Despite impressive high school credentials, Skowhegan’s Levi Barnes wasn’t heavily recruited by any colleges to play basketball.
In fact, he was barely recruited at all, which led to a chip on his shoulder that helped turn him into the North Atlantic Conference Rookie of the Year last season at Thomas College.
“There’s a lot of colleges that told me I couldn’t play at any level.” Barnes said.
Barnes was recruited by T.J. Maines who left Thomas after last season to take a basketball job at Cony High School.
“He said I was going to have to work for everything I got and I took that as a challenge,” Barnes said.
Barnes was up to the challenge. Both Maines and new Thomas head coach Darrell Alexander say he’s one of the hardest working players they’ve ever coached.
“They’re not many people that out-work him,” Alexander said.
Barnes averaged 23.3 points and 5.8 rebounds his senior year at Skowhegan and was named a first-team Kennebec Valley Athletic Conference all-star. The 6-foot-2 swingman was also the KVAC all-star dunk champion.
Barnes started 13 of 25 games at Thomas last season, averaged 15.7 points a game and led the team in free throw percentage at 87.7. Alexander said Barnes finishes well around the rim and is a good passer. He also shot 36 percent from behind the 3-point arc last year.
“I’m a scorer,” Barnes said. “That’s my job on the team. I have confidence that I’m a great shooter. I’ve been working on it with my dad since I first started playing.”
As much as Barnes grew as a basketball player, he developed even more in a personal way, Maines said.
“He kind of branched out and learned how to be a great teammate,” Maines said.
Barnes said he’s become more vocal this year but both he and Alexander agree his strength is leading by example.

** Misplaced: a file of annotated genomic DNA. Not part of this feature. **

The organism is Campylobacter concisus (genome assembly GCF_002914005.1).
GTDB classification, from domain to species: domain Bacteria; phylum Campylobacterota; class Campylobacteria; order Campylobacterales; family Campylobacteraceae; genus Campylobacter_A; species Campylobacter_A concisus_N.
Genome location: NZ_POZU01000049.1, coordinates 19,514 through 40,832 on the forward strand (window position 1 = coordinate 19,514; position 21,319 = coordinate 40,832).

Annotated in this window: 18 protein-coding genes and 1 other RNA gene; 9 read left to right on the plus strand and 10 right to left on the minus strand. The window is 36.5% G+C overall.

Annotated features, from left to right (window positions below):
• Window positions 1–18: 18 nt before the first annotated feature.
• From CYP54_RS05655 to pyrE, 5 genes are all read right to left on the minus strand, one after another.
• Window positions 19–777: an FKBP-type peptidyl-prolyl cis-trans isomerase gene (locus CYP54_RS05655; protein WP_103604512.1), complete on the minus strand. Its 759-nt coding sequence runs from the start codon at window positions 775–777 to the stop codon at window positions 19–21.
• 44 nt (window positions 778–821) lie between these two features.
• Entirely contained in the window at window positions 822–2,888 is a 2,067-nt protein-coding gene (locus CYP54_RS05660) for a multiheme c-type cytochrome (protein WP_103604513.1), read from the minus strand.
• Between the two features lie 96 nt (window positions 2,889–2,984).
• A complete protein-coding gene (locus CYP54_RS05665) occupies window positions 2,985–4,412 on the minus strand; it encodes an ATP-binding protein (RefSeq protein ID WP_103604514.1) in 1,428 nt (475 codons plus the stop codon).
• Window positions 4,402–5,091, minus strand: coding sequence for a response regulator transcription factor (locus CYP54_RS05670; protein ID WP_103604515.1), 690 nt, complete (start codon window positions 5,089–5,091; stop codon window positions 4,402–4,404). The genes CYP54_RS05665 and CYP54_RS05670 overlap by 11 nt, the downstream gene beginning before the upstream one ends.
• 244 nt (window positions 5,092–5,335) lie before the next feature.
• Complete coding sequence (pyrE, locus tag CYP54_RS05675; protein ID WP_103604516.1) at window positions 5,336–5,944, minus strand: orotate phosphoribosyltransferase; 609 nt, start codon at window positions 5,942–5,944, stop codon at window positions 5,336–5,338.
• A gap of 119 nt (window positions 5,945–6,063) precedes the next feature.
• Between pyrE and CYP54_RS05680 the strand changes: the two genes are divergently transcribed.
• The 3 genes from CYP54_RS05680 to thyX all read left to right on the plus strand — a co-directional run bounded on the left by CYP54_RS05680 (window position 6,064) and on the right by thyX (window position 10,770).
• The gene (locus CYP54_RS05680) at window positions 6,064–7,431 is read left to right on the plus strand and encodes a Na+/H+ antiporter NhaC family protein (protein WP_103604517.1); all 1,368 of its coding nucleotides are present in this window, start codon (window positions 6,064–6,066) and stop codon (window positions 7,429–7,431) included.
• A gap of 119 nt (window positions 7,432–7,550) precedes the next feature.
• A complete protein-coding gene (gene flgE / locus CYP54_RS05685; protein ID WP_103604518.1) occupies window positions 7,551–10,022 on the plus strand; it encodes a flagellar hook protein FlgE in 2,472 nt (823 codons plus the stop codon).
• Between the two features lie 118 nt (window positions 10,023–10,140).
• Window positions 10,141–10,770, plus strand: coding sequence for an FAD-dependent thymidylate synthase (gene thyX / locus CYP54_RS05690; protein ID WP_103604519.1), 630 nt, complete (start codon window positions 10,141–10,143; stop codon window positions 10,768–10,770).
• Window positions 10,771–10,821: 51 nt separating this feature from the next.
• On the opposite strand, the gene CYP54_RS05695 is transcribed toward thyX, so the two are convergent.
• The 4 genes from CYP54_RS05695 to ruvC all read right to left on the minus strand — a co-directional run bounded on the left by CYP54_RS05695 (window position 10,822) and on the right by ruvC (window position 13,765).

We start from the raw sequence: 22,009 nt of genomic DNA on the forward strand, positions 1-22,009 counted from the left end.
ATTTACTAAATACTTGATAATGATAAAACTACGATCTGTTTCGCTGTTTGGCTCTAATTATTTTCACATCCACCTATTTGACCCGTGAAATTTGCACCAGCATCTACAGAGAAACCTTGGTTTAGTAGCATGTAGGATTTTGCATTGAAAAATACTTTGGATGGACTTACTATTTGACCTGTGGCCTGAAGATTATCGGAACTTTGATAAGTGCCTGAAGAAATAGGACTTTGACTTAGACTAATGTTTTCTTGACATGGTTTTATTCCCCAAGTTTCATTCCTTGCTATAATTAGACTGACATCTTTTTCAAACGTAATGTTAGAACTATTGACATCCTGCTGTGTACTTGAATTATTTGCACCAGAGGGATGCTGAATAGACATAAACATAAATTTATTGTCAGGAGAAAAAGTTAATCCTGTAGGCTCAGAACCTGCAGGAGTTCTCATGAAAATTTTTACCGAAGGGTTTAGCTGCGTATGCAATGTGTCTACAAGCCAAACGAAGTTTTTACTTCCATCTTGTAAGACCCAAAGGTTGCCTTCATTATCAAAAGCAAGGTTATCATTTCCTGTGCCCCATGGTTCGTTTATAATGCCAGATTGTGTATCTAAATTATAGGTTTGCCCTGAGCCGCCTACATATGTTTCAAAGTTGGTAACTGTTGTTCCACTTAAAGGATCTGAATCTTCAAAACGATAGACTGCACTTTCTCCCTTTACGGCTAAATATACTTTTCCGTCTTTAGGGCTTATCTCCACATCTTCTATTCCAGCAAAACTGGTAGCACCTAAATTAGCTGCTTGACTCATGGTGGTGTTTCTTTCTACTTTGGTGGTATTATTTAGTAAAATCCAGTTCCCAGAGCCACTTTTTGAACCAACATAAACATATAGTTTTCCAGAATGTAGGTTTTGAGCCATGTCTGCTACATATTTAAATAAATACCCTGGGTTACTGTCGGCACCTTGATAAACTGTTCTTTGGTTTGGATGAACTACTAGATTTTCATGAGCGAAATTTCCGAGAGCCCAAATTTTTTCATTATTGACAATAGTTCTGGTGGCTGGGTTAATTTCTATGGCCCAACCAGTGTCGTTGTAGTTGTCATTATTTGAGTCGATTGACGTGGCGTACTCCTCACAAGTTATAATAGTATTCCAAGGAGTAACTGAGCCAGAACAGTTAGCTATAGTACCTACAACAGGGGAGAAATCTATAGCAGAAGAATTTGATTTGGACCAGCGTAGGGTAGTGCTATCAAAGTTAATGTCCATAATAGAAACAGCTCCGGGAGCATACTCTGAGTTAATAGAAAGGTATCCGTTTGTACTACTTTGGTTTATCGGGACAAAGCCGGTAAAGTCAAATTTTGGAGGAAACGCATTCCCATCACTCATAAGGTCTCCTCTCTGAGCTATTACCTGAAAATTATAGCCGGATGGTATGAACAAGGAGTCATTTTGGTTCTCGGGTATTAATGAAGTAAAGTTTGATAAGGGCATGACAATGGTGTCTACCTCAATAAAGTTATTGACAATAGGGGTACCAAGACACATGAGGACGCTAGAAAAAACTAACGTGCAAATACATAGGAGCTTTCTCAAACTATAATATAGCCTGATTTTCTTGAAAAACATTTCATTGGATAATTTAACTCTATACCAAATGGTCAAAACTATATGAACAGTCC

“If someone sees me in the weight room at 6:30 in the morning it might (encourage them),” Barnes said.
Barnes said he’d like to improve his defense and rebounding this season, but in truth he’s always trying to get better at every facet of his game. Over the summer he paid particular attention to shooting off the dribble and catching and shooting, two facets of his game he was already good at.
“He’s not satisfied with being really good,” Maines said.
Barnes has set a goal of playing of playing overseas once he graduates form college. A dean’s list student, he changed his major from business management to education with an eye someday of coaching basketball.
He chose Thomas, he said, because it was close to his home in Skowhegan.
“I love it here,” he said. “This place has given me everything. People are so nice.”
The Terriers are off to an 0-2 start, having lost big to Babson in their season opener and close to Rhode Island College. Thursday they face another tough challenge against Bates.
“I think this schedule is going to be a real big test and how we respond to adversity.” Barnes said. “I think when we come together as a group we’re going to be a better team.”